HARARE – As political parties begin their intense preparations for next year’s make-or-break polls, there is concern within and outside the ruling Zanu PF on whether President Robert Mugabe would be able to handle a punishing last-stand presidential campaign in view of his advanced age and increasing frailty.
Mugabe, who will turn 94 in February 2018, is currently in Singapore for what his officials said was a “routine medical check-up”, his third such visit this year.
In spite of the official line, there is speculation that the Zanu PF leader’s health may not be as good as claimed by his party.
It is not clear when he will be back, but his scheduled youth interface rally at Somhlolo Stadium in Lupane on Friday has been postponed.
So far, the Zanu PF leader has addressed youths at well-attended rallies in Marondera (Mashonaland East), Mutare (Manicaland) and Masvingo.
In the three youth interface rallies, Mugabe campaigned hard, possibly to the point of exhaustion, and delivered up to two-hour long speeches.
He has seven more such gruelling rallies pending.
Analysts are, however, concerned that Mugabe may put himself under too much strain as the election campaigns get into top gear to the point of compromising his health.
Piers Pigou, senior consultant at the International Crisis Group, said his latest trip to Singapore and the postponement of this Friday’s youth interface rally raises concerns about his health and capacities to withstand the rigours of an election campaign.
“Yet, Mugabe has repeatedly confounded those who think he is now completely over the hill. At the Masvingo rally on 30 June, he stood and delivered for almost two hours; at times rambling and incoherent, but he was also able to traverse an array of issues and still had everyone guessing, which factional interests he was supporting or berating,” said Pigou.
“His capacities have obviously waned and these are indeed punishing programmes for a 93-year-old, especially on top of his travel itinerary, which must leave him in a semi-permanent state of jet lag. At some point something has to give, and there are clearly concerns, which now feed into suggestions that elections will be brought forward,” he added.
He was referring to Mugabe’s reported plan to ambush his rivals, currently in sixes and sevens over coalition talks, through an early proclamation of poll dates.
Zanu PF administration secretary Ignatius Chombo has hinted at a February or March 2018 election date, earlier than Zimbabwe’s traditional July timing for presidential votes, which also means a shorter campaign that would be less demanding on Mugabe’s health.
If the election calendar is brought forward to February, the opposition will have five months less than expected for campaigning, but that might not be a bad thing given its inferior finances.
To unseat Mugabe, who has held them off with relative ease during most of the numerous national votes since he came to power, analysts reason that Mugabe’s rivals must be united.
They say the opposition must also make a mammoth effort to woo Zimbabweans, particularly in remote rural areas that are Mugabe’s strongholds, and it has to project policies that go further than just opposing him.
Opposition supporters trust that Zimbabweans’ increasing frustration with failing services like roads, electricity and worsening money shortages will outweigh Mugabe’s advantages including the sympathy factor.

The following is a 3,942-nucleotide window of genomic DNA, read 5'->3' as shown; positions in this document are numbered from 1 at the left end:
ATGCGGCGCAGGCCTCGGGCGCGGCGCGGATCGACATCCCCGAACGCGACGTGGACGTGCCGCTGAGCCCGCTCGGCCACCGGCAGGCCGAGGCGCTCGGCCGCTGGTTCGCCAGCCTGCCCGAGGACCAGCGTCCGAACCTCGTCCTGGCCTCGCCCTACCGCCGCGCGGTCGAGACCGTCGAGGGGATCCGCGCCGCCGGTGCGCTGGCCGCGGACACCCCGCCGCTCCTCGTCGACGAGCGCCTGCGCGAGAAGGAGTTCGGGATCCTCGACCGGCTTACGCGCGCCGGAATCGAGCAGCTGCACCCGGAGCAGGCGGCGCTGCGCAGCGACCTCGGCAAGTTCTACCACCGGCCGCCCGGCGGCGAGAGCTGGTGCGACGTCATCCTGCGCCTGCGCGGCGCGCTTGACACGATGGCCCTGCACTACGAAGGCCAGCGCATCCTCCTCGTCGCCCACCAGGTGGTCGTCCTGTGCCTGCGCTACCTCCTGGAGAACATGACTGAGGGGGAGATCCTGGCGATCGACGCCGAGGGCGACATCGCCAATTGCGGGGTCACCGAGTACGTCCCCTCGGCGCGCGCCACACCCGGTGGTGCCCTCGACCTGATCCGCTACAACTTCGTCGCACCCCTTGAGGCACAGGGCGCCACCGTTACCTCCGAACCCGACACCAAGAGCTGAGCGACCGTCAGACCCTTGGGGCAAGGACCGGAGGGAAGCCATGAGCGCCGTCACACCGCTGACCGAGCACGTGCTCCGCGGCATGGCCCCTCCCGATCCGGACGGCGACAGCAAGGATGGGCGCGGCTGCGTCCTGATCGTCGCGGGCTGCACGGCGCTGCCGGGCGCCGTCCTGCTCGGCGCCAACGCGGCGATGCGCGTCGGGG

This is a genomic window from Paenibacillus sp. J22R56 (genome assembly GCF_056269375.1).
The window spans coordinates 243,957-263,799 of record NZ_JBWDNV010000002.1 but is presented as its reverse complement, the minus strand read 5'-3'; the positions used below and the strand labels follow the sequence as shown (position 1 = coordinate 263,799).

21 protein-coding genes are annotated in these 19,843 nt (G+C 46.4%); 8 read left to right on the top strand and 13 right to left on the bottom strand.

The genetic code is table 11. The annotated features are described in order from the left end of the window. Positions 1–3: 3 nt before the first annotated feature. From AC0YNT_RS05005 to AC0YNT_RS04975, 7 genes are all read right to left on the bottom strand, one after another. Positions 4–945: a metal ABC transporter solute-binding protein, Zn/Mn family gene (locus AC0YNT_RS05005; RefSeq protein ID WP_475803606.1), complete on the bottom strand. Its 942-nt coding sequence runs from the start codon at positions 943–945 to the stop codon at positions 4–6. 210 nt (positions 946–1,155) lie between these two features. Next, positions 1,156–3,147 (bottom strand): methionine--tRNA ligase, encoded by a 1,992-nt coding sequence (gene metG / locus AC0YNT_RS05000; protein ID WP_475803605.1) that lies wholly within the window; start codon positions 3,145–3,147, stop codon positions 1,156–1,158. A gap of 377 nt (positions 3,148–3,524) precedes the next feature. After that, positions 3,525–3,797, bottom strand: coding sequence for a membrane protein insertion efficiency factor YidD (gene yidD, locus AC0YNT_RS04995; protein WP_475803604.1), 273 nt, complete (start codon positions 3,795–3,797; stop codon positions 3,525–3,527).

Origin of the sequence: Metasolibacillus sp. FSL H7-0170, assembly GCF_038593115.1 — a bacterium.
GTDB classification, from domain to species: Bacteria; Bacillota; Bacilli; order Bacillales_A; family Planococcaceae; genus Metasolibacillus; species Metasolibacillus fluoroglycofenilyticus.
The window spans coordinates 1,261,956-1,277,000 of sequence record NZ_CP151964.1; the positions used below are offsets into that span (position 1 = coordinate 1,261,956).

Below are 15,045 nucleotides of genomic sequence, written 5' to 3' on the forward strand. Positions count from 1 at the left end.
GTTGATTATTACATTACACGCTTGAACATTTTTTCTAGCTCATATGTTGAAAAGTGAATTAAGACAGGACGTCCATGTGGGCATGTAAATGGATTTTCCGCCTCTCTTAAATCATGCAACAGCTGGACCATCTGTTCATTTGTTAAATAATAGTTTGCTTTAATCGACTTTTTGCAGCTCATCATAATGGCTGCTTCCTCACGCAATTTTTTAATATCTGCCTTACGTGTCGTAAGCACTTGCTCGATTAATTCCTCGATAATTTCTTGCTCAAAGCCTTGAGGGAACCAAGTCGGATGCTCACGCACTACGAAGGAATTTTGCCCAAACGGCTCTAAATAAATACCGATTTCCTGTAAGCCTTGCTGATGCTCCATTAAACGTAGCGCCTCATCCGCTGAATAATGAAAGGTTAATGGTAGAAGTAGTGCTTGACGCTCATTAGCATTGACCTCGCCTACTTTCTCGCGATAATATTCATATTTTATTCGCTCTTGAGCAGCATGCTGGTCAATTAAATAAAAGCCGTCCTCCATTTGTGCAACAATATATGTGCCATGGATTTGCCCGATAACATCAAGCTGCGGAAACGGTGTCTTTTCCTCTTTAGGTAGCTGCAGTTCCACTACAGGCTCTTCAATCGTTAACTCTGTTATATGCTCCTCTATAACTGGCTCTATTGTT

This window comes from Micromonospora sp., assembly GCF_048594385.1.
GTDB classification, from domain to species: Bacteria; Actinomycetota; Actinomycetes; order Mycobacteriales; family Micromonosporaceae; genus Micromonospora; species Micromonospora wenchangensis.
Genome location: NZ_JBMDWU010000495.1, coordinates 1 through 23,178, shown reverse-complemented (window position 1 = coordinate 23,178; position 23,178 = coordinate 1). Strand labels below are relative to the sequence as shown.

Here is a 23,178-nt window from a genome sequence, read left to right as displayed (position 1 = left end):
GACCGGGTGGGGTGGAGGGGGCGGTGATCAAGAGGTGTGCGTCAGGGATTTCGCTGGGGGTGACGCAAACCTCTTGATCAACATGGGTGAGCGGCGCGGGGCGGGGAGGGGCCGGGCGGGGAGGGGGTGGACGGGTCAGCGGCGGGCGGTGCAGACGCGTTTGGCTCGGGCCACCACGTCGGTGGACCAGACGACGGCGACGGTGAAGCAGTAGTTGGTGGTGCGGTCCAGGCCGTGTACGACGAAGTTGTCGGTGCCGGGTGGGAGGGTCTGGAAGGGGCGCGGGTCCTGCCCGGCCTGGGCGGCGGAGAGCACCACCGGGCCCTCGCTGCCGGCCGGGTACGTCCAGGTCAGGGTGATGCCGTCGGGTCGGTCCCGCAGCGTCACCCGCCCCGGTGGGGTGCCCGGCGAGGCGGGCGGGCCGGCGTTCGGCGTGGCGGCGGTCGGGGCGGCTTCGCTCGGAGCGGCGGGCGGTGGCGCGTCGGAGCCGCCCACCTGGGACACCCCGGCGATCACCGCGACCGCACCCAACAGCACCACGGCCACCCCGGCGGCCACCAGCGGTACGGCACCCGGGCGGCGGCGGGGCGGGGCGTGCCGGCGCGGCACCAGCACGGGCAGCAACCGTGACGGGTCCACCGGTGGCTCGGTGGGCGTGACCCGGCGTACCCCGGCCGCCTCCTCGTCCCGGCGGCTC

Mugabe’s failing health has given him a small sympathy bounce in opinion polls, where his approval remains above 50 percent.
Yet ill health has also hurt his aura of invincibility.
Mugabe has led Zimbabwe since 1980.
Some of his policies, especially the haphazard land reforms and the empowerment crusade are blamed for ruining the country’s economic prospects.
But he faces an opposition movement that could be more united than ever and set to rally around a unity candidate after ongoing coalition talks.
Analysts said while Mugabe has more resources to sway voters than his rivals, it is an open race given how divided the nation is and the uncertainty surrounding his health.
Some analysts recommended a “virtual” campaign in which Mugabe should make use of multimedia rather than the current gruelling criss-crossing of the nation.
Stephen Chan, a professor of world politics at the School of Oriental and African Studies at the University of London, said all questions related to the president’s stamina can only be based on speculation because few details are known about Mugabe’s precise condition.
“The youth rallies are obviously tiring events and the president might be well advised to construct at least part of his campaign to the young via social media – learning to talk a youthful language,” Chan told the Daily News.
“He doesn’t have to rap, like (Yoweri) Museveni did in Uganda, but the old-fashioned mass rallies can, these days, only be part of a more complex and varied campaign strategy. Basically, the same applies to the opposition parties. 2018 is not 1980.”
Former advisor to ex-Prime Minister Morgan Tsvangirai, Alex Magaisa, said Mugabe has done three (rallies) so far and it seems with regular health checks, he will pull through without much of a worry.
“We must not forget that these aren’t just youth interface events. This is already part of the presidential campaign. The key point here that most are missing is he is probably moving the election forward and the opposition need to take note and start doing work,” said Magaisa.